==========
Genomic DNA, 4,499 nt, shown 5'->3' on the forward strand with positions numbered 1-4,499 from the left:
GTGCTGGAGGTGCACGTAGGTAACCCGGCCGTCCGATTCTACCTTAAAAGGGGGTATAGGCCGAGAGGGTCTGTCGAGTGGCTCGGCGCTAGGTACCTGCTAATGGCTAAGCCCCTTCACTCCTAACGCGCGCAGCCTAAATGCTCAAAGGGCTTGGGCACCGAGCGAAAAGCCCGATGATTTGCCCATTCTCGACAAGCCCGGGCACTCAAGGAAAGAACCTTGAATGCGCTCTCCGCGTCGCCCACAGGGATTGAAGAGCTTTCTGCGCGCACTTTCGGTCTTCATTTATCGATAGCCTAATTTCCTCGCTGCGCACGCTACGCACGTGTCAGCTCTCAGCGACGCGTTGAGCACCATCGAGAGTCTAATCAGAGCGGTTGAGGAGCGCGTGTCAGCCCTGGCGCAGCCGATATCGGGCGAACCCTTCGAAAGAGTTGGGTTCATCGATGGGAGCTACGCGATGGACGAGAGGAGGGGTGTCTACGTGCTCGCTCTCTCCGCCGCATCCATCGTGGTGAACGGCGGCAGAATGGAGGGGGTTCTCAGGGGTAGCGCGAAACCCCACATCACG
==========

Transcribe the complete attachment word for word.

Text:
Genomic DNA, 4,499 nt, shown 5'->3' on the forward strand with positions numbered 1-4,499 from the left:
GTGCTGGAGGTGCACGTAGGTAACCCGGCCGTCCGATTCTACCTTAAAAGGGGGTATAGGCCGAGAGGGTCTGTCGAGTGGCTCGGCGCTAGGTACCTGCTAATGGCTAAGCCCCTTCACTCCTAACGCGCGCAGCCTAAATGCTCAAAGGGCTTGGGCACCGAGCGAAAAGCCCGATGATTTGCCCATTCTCGACAAGCCCGGGCACTCAAGGAAAGAACCTTGAATGCGCTCTCCGCGTCGCCCACAGGGATTGAAGAGCTTTCTGCGCGCACTTTCGGTCTTCATTTATCGATAGCCTAATTTCCTCGCTGCGCACGCTACGCACGTGTCAGCTCTCAGCGACGCGTTGAGCACCATCGAGAGTCTAATCAGAGCGGTTGAGGAGCGCGTGTCAGCCCTGGCGCAGCCGATATCGGGCGAACCCTTCGAAAGAGTTGGGTTCATCGATGGGAGCTACGCGATGGACGAGAGGAGGGGTGTCTACGTGCTCGCTCTCTCCGCCGCATCCATCGTGGTGAACGGCGGCAGAATGGAGGGGGTTCTCAGGGGTAGCGCGAAACCCCACATCACG